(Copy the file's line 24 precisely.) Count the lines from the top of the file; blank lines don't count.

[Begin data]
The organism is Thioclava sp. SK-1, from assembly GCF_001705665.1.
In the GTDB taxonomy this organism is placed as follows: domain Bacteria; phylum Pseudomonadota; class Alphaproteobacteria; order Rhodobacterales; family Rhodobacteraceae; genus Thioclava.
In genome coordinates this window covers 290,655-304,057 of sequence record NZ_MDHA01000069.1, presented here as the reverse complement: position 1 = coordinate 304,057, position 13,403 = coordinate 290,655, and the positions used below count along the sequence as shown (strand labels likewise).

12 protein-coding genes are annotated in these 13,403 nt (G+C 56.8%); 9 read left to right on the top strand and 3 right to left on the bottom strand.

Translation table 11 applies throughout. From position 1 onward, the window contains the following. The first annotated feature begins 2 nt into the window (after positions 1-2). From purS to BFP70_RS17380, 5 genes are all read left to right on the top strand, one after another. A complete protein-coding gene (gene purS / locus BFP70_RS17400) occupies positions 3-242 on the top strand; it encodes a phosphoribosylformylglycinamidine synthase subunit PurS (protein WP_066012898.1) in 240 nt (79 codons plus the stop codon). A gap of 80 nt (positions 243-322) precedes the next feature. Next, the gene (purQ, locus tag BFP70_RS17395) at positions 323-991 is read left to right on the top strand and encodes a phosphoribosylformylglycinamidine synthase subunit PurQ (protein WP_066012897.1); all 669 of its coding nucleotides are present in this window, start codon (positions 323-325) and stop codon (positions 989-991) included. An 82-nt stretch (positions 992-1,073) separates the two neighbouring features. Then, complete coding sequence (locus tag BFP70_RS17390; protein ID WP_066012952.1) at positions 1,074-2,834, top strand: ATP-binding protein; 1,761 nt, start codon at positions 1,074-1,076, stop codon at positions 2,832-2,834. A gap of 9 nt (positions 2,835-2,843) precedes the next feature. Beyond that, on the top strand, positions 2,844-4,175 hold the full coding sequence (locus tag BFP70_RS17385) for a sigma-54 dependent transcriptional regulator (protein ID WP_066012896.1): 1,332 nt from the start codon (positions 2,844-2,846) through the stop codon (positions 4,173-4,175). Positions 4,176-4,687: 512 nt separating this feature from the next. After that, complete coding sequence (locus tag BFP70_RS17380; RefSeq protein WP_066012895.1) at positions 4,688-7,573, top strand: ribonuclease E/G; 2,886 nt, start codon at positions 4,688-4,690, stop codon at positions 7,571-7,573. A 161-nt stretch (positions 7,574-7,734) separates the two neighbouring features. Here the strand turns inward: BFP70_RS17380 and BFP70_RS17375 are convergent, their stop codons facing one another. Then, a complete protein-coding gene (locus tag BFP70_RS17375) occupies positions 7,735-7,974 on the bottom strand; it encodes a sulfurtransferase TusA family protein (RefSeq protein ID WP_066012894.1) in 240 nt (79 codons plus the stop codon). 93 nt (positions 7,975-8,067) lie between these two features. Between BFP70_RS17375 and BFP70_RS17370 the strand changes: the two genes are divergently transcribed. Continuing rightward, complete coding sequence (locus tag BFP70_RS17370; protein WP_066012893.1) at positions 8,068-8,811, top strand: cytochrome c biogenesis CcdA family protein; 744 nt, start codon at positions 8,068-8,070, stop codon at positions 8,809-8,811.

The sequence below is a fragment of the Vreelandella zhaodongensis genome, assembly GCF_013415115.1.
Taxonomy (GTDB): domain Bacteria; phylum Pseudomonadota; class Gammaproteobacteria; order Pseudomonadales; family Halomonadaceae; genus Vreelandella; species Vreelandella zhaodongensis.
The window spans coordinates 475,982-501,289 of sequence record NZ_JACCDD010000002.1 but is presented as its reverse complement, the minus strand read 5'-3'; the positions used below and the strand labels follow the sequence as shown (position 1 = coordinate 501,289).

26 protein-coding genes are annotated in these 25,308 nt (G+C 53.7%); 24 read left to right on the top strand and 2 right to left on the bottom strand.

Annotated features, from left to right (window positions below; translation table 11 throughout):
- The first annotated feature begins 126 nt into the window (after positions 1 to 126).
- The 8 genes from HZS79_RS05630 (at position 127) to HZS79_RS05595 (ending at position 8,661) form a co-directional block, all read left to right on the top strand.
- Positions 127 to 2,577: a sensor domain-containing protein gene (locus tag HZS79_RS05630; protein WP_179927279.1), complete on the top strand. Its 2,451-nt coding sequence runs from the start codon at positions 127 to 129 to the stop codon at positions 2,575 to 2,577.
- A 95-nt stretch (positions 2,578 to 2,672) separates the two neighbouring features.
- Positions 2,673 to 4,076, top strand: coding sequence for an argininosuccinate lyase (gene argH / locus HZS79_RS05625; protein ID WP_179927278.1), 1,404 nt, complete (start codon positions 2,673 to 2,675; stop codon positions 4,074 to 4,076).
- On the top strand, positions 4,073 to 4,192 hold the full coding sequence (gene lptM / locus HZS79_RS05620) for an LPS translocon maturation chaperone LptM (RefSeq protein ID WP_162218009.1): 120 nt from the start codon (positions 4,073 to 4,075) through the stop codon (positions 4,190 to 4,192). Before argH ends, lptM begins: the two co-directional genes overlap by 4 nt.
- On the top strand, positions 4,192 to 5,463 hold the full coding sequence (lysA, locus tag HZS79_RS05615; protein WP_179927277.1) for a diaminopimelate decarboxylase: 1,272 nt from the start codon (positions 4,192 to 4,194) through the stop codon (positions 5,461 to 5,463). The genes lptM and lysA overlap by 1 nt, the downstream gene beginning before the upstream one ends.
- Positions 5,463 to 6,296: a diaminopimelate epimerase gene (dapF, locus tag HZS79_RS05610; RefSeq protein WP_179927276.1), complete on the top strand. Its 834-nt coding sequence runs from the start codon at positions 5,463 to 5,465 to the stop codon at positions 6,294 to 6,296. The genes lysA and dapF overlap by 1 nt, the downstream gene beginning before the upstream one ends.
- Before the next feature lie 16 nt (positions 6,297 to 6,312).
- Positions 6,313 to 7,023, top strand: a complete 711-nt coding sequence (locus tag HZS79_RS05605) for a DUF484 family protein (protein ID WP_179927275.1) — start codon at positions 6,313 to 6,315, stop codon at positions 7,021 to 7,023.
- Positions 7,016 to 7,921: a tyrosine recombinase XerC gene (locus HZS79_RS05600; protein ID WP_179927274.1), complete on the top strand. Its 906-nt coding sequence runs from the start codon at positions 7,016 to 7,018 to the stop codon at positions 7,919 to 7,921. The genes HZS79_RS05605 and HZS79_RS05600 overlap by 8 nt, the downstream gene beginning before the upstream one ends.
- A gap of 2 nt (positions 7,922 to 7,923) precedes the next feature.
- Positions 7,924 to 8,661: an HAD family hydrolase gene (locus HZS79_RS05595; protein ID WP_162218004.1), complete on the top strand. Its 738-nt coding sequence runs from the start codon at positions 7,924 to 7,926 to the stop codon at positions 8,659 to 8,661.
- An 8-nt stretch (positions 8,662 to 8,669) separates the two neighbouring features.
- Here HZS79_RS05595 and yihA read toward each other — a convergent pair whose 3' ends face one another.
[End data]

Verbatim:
- An 8-nt stretch (positions 8,662 to 8,669) separates the two neighbouring features.